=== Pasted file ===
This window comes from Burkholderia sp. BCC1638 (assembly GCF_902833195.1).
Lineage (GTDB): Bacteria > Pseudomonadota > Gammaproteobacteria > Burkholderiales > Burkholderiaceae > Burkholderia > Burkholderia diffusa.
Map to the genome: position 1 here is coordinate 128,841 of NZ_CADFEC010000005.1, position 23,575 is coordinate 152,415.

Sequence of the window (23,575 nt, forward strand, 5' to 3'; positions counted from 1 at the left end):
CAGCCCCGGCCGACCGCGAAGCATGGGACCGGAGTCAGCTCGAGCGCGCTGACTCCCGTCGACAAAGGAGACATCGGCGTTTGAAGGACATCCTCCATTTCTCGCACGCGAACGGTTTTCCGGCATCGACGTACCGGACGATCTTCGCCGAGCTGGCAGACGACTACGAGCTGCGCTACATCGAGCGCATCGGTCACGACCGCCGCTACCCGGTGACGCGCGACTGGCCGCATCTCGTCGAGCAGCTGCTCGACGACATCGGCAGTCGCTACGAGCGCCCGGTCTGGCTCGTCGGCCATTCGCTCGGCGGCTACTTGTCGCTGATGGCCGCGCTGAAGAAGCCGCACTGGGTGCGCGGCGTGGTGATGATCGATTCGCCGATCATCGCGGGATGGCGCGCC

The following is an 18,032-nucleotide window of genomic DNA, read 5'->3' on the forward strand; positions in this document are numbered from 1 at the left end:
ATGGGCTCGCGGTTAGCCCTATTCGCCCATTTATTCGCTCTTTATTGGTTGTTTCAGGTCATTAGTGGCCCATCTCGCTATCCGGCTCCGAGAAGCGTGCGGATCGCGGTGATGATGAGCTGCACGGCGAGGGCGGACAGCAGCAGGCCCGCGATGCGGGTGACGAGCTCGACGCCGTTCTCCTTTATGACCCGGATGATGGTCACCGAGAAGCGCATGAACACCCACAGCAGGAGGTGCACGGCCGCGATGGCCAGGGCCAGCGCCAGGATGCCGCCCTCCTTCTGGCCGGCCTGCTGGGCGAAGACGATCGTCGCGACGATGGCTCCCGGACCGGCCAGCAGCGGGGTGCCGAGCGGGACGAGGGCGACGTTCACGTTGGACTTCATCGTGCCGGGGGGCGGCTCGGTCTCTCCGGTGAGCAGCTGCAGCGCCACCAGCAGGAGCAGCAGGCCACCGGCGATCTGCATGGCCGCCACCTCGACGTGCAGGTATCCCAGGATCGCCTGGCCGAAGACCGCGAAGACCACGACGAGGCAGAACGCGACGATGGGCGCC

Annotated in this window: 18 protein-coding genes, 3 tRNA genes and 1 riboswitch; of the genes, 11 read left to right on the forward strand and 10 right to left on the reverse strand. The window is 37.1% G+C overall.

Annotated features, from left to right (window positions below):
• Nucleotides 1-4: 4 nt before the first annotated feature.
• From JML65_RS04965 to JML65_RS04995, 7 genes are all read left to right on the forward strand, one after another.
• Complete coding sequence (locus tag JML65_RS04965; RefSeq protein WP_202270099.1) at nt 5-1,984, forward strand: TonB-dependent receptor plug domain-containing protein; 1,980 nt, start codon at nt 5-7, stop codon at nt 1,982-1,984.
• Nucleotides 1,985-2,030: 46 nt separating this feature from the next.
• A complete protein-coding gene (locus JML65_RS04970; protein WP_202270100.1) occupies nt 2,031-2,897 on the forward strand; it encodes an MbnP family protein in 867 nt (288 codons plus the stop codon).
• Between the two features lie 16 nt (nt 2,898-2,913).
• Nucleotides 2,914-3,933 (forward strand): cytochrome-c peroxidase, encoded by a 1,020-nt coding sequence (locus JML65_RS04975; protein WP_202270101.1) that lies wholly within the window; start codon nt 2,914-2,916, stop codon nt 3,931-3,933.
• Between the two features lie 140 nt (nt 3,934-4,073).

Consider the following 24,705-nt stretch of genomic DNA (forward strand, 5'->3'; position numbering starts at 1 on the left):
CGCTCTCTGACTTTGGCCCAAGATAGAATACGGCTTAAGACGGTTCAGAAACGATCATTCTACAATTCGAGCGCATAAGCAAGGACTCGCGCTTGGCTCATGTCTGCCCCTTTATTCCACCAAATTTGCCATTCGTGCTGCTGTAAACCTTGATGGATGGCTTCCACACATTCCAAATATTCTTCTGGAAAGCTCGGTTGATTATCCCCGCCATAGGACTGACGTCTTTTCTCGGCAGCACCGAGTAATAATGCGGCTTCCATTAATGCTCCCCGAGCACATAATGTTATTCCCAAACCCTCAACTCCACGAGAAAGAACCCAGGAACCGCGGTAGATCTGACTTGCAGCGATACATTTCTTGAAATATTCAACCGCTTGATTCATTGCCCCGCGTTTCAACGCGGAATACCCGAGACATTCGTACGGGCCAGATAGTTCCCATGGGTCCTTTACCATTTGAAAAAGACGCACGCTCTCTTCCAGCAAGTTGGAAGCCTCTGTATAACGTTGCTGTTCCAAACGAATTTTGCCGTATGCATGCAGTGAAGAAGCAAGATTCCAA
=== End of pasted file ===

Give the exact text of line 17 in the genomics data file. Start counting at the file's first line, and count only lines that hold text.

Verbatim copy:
• Between the two features lie 140 nt (nt 3,934-4,073).